Relieved Republicans celebrated a resounding win in Georgia’s hard-fought US Senate runoff, a victory that denied Democrats a filibuster-proof majority and cemented the state’s reputation as a Republican bastion.
Senator Saxby Chambliss trounced Democrat Jim Martin on Tuesday night, winning his second term by a margin of more than 10 percentage points.
The race dashed the Democrats’ hopes of a 60-seat majority immune to Senate filibusters, which would have given president-elect Barack Obama a stronger hand moving his agenda.
A Martin victory was a longshot in Georgia. A Democrat hasn’t won an open statewide seat since 1998.
Martin hoped to capitalize on excitement surrounding Obama, but was unable to get many of the president-elect’s voters back to the polls one month after the general election. Obama never came to the state to campaign for Martin, although he recorded automated phone calls and a radio ad for the former state lawmaker from Atlanta.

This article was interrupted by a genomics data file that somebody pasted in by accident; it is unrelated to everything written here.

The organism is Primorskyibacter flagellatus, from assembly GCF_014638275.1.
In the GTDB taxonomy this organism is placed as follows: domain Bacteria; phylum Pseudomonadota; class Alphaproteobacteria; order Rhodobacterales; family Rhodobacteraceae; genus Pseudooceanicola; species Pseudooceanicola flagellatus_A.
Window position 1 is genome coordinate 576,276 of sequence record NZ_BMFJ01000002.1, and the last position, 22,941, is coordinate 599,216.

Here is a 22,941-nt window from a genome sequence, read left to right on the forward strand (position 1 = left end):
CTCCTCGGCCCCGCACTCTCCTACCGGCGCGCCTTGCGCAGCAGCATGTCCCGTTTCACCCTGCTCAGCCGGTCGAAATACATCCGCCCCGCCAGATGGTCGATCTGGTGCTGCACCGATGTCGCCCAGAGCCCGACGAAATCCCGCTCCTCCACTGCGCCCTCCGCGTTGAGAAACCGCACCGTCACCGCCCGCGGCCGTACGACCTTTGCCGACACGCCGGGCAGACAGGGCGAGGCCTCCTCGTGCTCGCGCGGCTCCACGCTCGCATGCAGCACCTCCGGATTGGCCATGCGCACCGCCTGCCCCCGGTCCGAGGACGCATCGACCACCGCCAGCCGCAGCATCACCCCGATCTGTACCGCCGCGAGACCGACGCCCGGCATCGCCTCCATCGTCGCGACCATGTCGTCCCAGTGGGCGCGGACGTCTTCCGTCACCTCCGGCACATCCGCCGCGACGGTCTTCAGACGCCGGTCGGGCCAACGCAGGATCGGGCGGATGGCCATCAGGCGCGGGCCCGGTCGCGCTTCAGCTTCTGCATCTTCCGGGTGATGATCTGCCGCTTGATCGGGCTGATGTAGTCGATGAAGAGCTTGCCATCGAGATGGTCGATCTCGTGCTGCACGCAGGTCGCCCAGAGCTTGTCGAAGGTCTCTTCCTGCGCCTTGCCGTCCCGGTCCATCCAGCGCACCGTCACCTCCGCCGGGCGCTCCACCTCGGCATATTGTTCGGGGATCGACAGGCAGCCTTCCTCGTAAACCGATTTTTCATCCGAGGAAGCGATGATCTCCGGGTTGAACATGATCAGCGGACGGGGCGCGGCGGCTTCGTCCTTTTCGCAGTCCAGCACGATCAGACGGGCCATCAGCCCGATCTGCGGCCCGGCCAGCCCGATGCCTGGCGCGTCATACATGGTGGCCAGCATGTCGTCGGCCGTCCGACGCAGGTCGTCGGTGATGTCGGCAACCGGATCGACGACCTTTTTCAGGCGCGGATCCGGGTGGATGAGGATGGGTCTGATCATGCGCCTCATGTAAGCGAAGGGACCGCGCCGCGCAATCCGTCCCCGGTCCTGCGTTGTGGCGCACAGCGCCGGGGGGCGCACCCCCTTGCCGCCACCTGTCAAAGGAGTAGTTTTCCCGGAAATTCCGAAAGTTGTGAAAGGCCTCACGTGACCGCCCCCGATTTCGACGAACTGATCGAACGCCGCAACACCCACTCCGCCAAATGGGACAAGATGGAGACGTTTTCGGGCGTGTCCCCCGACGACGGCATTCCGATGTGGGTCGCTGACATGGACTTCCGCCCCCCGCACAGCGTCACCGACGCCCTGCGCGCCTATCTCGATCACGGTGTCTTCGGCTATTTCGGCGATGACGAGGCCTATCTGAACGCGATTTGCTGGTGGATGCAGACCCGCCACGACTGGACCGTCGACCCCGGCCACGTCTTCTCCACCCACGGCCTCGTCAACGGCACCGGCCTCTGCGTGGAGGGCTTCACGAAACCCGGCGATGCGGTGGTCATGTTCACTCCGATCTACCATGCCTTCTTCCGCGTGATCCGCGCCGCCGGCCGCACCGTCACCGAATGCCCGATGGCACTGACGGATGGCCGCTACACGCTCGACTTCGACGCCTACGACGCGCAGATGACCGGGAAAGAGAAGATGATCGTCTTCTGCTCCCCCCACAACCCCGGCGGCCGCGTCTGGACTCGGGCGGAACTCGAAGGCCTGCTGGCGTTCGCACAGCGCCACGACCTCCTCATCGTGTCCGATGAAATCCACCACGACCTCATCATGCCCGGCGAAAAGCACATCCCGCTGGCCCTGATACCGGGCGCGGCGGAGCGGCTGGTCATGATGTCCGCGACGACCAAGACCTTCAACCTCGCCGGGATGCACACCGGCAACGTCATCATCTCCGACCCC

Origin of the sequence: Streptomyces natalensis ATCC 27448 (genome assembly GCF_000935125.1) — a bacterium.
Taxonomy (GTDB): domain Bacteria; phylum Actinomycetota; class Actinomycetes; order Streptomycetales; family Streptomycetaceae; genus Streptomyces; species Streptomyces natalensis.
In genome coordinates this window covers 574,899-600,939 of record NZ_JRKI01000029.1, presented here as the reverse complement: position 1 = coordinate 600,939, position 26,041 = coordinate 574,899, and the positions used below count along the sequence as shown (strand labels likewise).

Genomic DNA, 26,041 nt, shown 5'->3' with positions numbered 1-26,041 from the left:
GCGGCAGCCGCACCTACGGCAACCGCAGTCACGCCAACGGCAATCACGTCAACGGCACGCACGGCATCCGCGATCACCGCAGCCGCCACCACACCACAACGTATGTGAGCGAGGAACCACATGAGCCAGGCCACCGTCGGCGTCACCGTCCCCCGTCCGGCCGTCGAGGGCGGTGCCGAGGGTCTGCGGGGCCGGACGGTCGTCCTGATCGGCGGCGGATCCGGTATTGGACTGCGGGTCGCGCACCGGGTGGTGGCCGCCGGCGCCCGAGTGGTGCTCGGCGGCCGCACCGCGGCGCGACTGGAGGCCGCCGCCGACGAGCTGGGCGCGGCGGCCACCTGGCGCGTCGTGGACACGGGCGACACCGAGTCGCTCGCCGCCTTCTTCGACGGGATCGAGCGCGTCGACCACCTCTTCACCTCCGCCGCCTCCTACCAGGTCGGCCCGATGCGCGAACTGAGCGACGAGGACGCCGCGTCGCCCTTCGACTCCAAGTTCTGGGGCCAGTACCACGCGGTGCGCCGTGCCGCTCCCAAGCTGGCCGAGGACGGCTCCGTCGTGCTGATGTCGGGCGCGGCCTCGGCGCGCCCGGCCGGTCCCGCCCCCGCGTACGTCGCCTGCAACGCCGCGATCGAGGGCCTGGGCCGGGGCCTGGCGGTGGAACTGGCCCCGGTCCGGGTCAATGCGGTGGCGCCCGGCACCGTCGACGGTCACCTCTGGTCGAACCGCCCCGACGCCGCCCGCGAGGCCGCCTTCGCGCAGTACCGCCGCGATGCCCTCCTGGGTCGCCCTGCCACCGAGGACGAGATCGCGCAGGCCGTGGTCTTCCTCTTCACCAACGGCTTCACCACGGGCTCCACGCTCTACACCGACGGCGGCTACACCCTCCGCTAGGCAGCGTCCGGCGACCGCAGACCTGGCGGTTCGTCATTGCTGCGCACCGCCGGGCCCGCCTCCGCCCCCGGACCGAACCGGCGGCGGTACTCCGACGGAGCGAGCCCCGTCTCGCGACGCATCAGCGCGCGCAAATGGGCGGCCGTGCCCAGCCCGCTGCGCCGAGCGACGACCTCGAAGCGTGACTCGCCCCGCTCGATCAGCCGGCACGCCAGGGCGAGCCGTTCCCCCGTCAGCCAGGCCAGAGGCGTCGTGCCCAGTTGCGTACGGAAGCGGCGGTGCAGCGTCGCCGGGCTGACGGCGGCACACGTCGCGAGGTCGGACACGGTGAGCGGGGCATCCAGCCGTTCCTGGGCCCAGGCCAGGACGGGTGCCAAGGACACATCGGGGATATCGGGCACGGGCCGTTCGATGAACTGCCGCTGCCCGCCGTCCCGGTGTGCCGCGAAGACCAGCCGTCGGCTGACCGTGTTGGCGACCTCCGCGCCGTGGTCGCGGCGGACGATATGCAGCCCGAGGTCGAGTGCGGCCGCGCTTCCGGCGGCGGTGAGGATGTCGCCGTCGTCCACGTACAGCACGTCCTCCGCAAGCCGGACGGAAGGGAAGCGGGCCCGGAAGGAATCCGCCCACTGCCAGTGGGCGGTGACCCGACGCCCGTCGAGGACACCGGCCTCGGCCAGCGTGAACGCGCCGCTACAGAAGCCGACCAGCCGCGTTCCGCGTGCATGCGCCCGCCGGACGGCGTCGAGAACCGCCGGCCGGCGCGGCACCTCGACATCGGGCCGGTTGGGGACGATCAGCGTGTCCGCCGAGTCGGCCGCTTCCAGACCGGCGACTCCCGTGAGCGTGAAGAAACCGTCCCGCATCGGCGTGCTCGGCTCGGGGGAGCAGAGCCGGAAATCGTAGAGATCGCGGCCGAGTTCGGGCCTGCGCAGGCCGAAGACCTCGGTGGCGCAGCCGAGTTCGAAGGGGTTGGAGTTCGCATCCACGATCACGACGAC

Chambliss revved up the state’s vaunted Republican turnout operation and kept a parade of former Republican presidential candidates traipsing through the state to whip up enthusiasm.
He brought in Alaska Governor Sarah Palin, the former candidate for vice president, as his closer. She headlined four rallies for Chambliss across the state Monday that drew thousands of party faithful.
Minnesota — where a recount is under way — now remains the only unresolved Senate contest in the country. But the stakes there are significantly lower now that Georgia has put a 60-seat Democratic majority out of reach.
With 99 percent of the precincts reporting, Chambliss captured 57 percent of votes to Martin’s 43 percent.
Martin called Chambliss to concede before 10pm, then emerged to tell supporters as his voice cracked: “For me and my family and campaign team and all of you this is a sad moment.”
Chambliss portrayed himself as a firewall against Democrats in Washington getting a blank check.
“You have delivered a message that a balance in government in Washington is necessary and that’s not only what the people of Georgia want, it’s what the people of America want,” Chambliss told 500 cheering supporters at a victory rally in Cobb County.
Martin, 63, made the economy the centerpiece of his bid, casting himself as a champion for the neglected middle class.
The runoff between the former University of Georgia fraternity brothers was necessary after a three-way general election prevented any of the candidates from getting the necessary 50 percent.